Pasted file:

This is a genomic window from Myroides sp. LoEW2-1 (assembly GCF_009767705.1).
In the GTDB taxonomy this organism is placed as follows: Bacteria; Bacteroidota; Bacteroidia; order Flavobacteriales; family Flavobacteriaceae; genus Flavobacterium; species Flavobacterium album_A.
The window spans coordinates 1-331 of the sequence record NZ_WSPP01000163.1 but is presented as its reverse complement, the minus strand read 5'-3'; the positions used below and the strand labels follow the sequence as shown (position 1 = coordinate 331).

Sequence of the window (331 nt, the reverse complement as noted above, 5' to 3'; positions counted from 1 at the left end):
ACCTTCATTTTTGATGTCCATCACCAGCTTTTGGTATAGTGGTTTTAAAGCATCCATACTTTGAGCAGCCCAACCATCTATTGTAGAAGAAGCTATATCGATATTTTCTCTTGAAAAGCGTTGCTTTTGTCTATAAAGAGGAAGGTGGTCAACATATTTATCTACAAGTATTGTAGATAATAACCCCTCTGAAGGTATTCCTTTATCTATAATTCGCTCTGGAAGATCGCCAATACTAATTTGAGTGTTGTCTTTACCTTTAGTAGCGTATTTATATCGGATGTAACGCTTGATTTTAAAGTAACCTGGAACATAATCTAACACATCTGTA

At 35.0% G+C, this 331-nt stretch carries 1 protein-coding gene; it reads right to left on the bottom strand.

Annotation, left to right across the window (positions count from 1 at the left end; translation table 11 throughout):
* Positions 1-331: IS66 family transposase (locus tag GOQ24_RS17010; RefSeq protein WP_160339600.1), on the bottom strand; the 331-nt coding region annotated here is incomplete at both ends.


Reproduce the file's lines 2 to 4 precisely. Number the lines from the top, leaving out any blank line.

In the GTDB taxonomy this organism is placed as follows: Bacteria; Bacteroidota; Bacteroidia; order Flavobacteriales; family Flavobacteriaceae; genus Flavobacterium; species Flavobacterium album_A.
The window spans coordinates 1-331 of the sequence record NZ_WSPP01000163.1 but is presented as its reverse complement, the minus strand read 5'-3'; the positions used below and the strand labels follow the sequence as shown (position 1 = coordinate 331).

Sequence of the window (331 nt, the reverse complement as noted above, 5' to 3'; positions counted from 1 at the left end):